“The future of the Church can and will issue from those whose roots are deep and who live from the pure fullness of their faith. It will not issue from those who accommodate themselves merely to the passing moment or from those who merely criticize others and assume that they themselves are infallible measuring rods; nor will it issue from those who take the easier road, who sidestep the passion of faith, declaring false and obsolete, tyrannous and legalistic, all that makes demands upon men, that hurts them and compels them to sacrifice themselves.
To put this more positively: The future of the Church, once again as always, will be reshaped by saints, by men, that is, whose minds probe deeper than the slogans of the day, who see more than others see, because their lives embrace a wider reality. Unselfishness, which makes men free, is attained only through the patience of small daily acts of self-denial. By this daily passion, which alone reveals to a man in how many ways he is enslaved by his own ego, by this daily passion and by it alone, a man’s eyes are slowly opened. He sees only to the extent that he has lived and suffered. If today we are scarcely able any longer to become aware of God, that is because we find it so easy to evade ourselves, to flee from the depths of our being by means of the narcotic of some pleasure or other. Thus our own interior depths remain closed to us. If it is true that a man can see only with his heart, then how blind we are!
How does all this affect the problem we are examining? It means that the big talk of those who prophesy a Church without God and without faith is all empty chatter. We have no need of a Church that celebrates the cult of action in political prayers. It is utterly superfluous. Therefore, it will destroy itself. What will remain is the Church of Jesus Christ, the Church that believes in the God who has become man and promises us life beyond death. The kind of priest who is no more than a social worker can be replaced by the psychotherapist and other specialists; but but the priest who is no specialist; who does not stand on the sidelines, watching the game, giving official advice, but in the name of God places himself at the disposal of men, who is beside them in their sorrows, in their joys, in their hope and in their fear, such a priest will certainly be needed in the future.
Let us go a step farther. From the crisis of today the Church of tomorrow will emerge a Church that has lost much She will become small and will have to start afresh more or less from the beginning. She will no longer be able to inhabit many of the edifices she built in prosperity. As the number of her adherents diminishes, so will she loose many of her social privileges. In contrast to an earlier age, she will be seen much more as a voluntary society, entered only by free decision . As a small society, she will make much bigger demands on the initiative of her individual members. Undoubtedly she will discover new forms of ministry and will ordain to the priesthood approved Christians who pursue some profession. In many smaller congregations or in self-contained social groups, pastoral care will normally be provided in this fashion. Along-side this, the full-time ministry of the priesthood will be indispensable as formerly. But in all of the changes at which one might guess, the Church will find her essence afresh and with full conviction in that which was always at her center: faith in the triune God, in Jesus Christ, the Son of God made man, in the presence of the Spirit until the end of the world. In faith and prayer she will again recognize the sacraments as the worship of God and not as a subject for liturgical scholarship.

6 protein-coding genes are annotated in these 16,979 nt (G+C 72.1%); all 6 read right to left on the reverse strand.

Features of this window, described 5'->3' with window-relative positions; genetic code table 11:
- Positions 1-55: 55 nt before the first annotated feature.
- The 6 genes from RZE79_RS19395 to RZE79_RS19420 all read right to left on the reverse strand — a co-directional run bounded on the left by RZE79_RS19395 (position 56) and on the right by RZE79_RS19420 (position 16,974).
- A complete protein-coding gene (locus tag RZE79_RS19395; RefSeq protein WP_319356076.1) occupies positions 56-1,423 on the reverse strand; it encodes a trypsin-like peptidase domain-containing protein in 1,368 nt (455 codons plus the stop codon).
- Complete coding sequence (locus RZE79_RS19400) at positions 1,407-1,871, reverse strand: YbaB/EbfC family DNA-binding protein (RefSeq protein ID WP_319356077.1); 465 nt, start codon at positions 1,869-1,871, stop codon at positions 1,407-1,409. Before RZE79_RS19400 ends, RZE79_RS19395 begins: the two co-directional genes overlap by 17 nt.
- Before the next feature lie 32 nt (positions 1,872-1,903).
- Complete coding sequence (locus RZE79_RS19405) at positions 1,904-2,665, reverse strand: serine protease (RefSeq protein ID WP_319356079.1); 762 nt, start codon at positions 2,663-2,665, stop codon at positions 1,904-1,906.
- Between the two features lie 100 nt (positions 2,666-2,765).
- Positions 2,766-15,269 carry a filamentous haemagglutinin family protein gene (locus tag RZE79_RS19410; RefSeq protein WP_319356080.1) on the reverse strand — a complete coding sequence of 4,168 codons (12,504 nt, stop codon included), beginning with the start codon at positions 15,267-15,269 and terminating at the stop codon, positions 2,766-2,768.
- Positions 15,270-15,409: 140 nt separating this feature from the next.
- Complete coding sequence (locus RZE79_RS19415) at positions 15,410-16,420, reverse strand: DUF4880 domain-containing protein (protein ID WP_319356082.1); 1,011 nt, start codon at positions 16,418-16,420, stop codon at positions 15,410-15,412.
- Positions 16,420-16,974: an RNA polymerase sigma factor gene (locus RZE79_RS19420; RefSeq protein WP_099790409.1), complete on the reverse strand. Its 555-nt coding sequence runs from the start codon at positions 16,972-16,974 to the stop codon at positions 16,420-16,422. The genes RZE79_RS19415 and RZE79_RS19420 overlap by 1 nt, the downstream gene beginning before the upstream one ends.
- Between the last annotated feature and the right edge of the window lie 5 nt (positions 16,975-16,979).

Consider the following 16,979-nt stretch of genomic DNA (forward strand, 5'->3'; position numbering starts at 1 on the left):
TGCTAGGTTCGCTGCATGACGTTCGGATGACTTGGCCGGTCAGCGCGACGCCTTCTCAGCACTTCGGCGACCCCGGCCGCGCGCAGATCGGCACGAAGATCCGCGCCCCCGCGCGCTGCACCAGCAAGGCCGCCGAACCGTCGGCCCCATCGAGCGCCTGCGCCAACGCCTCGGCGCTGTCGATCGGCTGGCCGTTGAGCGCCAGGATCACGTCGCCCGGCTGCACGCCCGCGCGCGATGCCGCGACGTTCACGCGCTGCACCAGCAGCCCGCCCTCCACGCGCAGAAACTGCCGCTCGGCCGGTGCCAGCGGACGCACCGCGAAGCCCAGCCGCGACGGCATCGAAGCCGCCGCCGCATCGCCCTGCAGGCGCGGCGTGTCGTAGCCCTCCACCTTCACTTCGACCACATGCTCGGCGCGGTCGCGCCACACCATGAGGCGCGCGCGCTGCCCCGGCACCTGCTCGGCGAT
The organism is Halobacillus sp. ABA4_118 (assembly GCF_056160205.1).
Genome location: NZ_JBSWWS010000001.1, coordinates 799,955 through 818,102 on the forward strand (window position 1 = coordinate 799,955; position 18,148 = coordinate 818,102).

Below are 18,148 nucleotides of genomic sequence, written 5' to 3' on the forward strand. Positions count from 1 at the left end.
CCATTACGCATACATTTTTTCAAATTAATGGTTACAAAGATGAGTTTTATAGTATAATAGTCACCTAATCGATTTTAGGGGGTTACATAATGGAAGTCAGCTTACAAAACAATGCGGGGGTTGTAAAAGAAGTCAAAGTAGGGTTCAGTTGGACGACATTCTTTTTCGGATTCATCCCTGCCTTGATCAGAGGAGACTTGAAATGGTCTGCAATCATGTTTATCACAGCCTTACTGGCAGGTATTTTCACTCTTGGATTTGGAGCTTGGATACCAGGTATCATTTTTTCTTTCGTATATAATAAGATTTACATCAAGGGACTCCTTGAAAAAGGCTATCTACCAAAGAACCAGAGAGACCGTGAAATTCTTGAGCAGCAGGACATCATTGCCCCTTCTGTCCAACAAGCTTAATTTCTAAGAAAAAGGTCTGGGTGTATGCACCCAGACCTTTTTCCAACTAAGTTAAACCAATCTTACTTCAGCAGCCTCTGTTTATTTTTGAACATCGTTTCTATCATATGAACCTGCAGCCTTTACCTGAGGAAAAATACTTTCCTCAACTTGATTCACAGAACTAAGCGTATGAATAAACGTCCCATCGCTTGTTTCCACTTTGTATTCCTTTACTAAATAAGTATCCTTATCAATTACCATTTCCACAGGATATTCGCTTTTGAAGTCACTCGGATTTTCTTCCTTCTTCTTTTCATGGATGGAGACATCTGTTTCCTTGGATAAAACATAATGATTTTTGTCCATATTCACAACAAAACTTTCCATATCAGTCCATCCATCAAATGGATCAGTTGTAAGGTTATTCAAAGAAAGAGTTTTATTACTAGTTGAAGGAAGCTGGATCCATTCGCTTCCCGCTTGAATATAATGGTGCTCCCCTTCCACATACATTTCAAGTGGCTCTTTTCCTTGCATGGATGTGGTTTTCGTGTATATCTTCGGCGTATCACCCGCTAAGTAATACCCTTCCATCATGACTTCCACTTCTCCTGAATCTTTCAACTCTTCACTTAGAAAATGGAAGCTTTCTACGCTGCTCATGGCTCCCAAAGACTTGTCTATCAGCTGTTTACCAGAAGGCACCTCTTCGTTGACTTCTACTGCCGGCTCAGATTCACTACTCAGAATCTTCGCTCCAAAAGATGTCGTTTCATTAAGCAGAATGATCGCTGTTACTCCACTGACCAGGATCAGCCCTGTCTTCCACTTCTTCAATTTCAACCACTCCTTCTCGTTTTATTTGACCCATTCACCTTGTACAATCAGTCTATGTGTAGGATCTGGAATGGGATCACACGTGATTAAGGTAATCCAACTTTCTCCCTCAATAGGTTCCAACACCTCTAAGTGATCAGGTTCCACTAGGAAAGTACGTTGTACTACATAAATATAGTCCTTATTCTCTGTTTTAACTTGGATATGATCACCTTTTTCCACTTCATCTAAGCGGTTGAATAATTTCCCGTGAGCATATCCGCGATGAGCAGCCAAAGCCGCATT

The Church will be a more spiritual Church, not presuming upon a political mandate, flirting as little with the Left as with the Right. It will be hard-going for the Church, for the process of crystallization and clarification will cost her much valuable energy. It will make her poor and cause her to become the Church of the meek. The process will be all the more arduous, for sectarian narrow-mindedness as well as pompous self-will will have to be shed. One may predict that all of this will take time. The process will be long and wearisome as was the road from the false progressivism on the eve of the French Revolution — when a bishop might be thought smart if he made fun of dogmas and even insinuated that the existence of God was by no means certain — to the renewal of the nineteenth century. But when the trial of this sifting is past, a great power will flow from a more spiritualized and simplified Church. Men in a totally planned world will find themselves unspeakably lonely. If they have completely lost sight of God, they will feel the whole horror of their poverty. Then they will discover the little flock of believers as something wholly new. They will discover it as a hope that is meant for them, an answer for which they have always been searching in secret.
And so it seems certain to me that the Church is facing very hard times. The real crisis has scarcely begun. We will have to count on terrific upheavals. But I am equally certain about what will remain at the end: not the Church of the political cult, which is dead already, but the Church of faith. She may well no longer be the dominant social power to the extent that she was until recently; but she will enjoy a fresh blossoming and be seen as man’s home, where he will find life and hope beyond death.”